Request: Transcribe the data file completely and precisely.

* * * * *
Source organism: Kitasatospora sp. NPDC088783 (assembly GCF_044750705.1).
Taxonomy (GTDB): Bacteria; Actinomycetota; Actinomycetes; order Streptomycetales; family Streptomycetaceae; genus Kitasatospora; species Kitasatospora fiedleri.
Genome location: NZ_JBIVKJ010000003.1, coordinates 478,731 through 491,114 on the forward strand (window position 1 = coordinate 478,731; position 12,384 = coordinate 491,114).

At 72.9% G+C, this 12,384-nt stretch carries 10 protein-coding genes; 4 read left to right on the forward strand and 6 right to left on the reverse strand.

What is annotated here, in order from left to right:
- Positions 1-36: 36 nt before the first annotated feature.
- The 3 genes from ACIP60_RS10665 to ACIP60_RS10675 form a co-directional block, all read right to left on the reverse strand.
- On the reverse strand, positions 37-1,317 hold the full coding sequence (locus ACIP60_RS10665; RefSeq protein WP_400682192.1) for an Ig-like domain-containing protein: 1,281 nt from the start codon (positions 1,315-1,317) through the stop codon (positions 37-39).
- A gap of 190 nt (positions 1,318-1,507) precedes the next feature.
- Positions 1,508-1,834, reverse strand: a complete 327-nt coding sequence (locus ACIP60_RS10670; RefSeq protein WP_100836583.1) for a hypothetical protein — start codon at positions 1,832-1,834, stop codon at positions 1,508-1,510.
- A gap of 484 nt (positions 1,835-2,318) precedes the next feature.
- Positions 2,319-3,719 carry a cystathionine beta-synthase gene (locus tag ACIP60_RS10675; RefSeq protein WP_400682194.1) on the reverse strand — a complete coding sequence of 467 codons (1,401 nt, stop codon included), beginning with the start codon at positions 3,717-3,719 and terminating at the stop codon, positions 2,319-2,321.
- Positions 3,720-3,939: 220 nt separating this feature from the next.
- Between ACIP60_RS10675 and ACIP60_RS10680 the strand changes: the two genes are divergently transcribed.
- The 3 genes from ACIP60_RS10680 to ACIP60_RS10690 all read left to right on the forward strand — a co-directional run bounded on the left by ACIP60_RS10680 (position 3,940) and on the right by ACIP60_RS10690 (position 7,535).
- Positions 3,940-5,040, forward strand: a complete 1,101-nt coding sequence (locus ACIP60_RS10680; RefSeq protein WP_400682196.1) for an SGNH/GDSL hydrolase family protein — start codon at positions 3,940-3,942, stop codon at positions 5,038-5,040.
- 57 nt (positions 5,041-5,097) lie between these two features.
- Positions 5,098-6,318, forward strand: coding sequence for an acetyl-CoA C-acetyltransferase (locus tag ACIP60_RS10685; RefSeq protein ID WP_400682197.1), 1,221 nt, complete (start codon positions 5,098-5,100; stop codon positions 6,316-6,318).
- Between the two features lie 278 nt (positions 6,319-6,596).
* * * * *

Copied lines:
Source organism: Kitasatospora sp. NPDC088783 (assembly GCF_044750705.1).
Taxonomy (GTDB): Bacteria; Actinomycetota; Actinomycetes; order Streptomycetales; family Streptomycetaceae; genus Kitasatospora; species Kitasatospora fiedleri.
Genome location: NZ_JBIVKJ010000003.1, coordinates 478,731 through 491,114 on the forward strand (window position 1 = coordinate 478,731; position 12,384 = coordinate 491,114).

At 72.9% G+C, this 12,384-nt stretch carries 10 protein-coding genes; 4 read left to right on the forward strand and 6 right to left on the reverse strand.

What is annotated here, in order from left to right:
- Positions 1-36: 36 nt before the first annotated feature.
- The 3 genes from ACIP60_RS10665 to ACIP60_RS10675 form a co-directional block, all read right to left on the reverse strand.
- On the reverse strand, positions 37-1,317 hold the full coding sequence (locus ACIP60_RS10665; RefSeq protein WP_400682192.1) for an Ig-like domain-containing protein: 1,281 nt from the start codon (positions 1,315-1,317) through the stop codon (positions 37-39).
- A gap of 190 nt (positions 1,318-1,507) precedes the next feature.
- Positions 1,508-1,834, reverse strand: a complete 327-nt coding sequence (locus ACIP60_RS10670; RefSeq protein WP_100836583.1) for a hypothetical protein — start codon at positions 1,832-1,834, stop codon at positions 1,508-1,510.
- A gap of 484 nt (positions 1,835-2,318) precedes the next feature.
- Positions 2,319-3,719 carry a cystathionine beta-synthase gene (locus tag ACIP60_RS10675; RefSeq protein WP_400682194.1) on the reverse strand — a complete coding sequence of 467 codons (1,401 nt, stop codon included), beginning with the start codon at positions 3,717-3,719 and terminating at the stop codon, positions 2,319-2,321.
- Positions 3,720-3,939: 220 nt separating this feature from the next.
- Between ACIP60_RS10675 and ACIP60_RS10680 the strand changes: the two genes are divergently transcribed.
- The 3 genes from ACIP60_RS10680 to ACIP60_RS10690 all read left to right on the forward strand — a co-directional run bounded on the left by ACIP60_RS10680 (position 3,940) and on the right by ACIP60_RS10690 (position 7,535).
- Positions 3,940-5,040, forward strand: a complete 1,101-nt coding sequence (locus ACIP60_RS10680; RefSeq protein WP_400682196.1) for an SGNH/GDSL hydrolase family protein — start codon at positions 3,940-3,942, stop codon at positions 5,038-5,040.
- 57 nt (positions 5,041-5,097) lie between these two features.
- Positions 5,098-6,318, forward strand: coding sequence for an acetyl-CoA C-acetyltransferase (locus tag ACIP60_RS10685; RefSeq protein ID WP_400682197.1), 1,221 nt, complete (start codon positions 5,098-5,100; stop codon positions 6,316-6,318).
- Between the two features lie 278 nt (positions 6,319-6,596).